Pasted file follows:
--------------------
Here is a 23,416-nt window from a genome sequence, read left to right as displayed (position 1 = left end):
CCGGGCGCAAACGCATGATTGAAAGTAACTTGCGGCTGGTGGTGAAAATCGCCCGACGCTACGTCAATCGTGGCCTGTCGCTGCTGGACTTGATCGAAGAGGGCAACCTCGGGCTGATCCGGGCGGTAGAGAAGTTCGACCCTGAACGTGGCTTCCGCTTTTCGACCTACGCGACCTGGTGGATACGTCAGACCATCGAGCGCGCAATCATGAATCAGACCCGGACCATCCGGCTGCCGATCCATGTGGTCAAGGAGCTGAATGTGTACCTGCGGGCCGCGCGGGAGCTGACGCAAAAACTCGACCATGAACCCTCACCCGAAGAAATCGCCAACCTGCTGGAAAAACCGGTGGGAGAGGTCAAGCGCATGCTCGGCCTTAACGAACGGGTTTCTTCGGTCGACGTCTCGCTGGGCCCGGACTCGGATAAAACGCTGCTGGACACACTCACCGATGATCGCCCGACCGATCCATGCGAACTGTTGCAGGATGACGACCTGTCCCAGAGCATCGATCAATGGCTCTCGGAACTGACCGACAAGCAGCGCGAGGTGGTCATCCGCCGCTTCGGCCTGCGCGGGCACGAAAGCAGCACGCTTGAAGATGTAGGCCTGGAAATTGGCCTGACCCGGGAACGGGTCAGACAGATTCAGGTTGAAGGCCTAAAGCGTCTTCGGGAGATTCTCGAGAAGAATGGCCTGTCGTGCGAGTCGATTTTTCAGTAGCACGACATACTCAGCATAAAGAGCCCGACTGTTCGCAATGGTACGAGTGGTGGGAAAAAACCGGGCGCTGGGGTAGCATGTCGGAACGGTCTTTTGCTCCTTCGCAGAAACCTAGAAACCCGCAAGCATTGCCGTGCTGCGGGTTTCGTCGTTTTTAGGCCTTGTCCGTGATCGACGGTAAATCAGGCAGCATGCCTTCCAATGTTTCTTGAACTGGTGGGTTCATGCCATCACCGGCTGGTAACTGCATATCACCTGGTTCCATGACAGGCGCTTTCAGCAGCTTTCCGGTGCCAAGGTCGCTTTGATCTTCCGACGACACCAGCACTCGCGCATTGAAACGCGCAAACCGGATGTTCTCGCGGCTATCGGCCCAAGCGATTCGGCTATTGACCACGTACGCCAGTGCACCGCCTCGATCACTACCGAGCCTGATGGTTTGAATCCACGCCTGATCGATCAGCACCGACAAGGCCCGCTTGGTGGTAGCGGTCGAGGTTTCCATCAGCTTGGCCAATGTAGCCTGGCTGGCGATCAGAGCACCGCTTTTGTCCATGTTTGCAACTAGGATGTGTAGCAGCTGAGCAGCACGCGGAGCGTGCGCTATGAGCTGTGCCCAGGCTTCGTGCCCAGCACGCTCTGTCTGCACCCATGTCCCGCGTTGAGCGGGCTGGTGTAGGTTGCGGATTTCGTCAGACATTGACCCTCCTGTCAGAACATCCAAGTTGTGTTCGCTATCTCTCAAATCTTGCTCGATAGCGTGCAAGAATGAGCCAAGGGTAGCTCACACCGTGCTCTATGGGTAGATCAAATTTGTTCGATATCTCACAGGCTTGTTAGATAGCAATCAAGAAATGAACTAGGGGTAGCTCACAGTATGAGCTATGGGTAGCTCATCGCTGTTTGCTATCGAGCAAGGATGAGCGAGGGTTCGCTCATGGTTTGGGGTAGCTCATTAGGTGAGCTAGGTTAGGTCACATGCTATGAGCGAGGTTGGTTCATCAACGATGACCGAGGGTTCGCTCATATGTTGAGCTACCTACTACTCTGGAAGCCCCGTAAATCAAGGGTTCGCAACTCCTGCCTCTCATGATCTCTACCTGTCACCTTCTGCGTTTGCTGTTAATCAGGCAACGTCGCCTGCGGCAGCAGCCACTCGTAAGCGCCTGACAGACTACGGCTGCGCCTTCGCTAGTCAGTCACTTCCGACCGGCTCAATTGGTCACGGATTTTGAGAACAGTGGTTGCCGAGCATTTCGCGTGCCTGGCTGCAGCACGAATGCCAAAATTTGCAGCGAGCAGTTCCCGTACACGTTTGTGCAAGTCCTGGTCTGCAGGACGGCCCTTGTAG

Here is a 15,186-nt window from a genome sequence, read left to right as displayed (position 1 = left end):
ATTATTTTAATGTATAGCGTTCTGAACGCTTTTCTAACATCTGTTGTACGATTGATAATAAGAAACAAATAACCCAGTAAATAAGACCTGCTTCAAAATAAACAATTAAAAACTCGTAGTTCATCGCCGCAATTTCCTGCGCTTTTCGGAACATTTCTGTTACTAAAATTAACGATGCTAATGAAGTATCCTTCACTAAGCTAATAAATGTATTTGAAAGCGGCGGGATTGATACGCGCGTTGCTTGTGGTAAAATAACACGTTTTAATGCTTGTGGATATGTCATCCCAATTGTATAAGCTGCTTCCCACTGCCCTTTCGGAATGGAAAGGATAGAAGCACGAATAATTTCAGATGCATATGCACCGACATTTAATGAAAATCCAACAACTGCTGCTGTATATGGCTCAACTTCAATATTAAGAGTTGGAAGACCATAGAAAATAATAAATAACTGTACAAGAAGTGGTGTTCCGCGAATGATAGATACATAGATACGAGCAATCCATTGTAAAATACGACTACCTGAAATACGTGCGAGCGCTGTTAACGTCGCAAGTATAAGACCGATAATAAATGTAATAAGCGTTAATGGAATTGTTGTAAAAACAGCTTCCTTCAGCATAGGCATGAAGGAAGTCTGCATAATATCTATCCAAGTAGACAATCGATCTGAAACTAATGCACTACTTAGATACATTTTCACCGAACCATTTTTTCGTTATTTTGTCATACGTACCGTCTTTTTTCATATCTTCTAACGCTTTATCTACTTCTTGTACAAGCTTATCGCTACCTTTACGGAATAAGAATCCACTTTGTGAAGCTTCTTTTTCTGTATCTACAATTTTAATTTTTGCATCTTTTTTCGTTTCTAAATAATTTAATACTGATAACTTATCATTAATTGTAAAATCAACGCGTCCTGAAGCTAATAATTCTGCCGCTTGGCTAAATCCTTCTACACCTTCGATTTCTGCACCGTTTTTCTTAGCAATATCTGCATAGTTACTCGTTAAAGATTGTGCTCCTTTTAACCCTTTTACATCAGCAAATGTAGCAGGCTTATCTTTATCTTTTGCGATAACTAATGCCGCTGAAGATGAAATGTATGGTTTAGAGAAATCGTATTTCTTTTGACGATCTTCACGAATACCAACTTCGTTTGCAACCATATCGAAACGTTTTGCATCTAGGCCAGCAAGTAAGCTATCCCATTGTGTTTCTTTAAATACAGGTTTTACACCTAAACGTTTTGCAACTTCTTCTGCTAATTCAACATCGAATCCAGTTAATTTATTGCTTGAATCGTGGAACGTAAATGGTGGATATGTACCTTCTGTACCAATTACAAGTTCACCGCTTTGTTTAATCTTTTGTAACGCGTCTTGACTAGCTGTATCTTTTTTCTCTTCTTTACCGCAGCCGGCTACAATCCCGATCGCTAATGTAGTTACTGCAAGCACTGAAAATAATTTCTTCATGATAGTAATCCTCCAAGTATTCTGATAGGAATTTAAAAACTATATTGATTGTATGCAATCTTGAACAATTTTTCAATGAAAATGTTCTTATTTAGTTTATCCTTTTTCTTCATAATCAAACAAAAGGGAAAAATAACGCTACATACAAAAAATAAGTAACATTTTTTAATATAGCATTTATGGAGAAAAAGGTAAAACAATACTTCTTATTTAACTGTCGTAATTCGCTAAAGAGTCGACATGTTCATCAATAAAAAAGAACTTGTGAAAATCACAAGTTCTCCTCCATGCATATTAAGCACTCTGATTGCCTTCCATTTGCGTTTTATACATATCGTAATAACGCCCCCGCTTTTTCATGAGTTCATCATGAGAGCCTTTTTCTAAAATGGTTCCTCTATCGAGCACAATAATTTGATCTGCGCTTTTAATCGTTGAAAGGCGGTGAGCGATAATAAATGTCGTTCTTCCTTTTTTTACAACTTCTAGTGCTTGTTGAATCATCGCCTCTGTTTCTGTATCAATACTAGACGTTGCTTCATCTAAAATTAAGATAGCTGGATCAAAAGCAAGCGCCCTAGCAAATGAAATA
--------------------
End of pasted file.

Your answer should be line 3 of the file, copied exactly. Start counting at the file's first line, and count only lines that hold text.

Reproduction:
Here is a 15,186-nt window from a genome sequence, read left to right as displayed (position 1 = left end):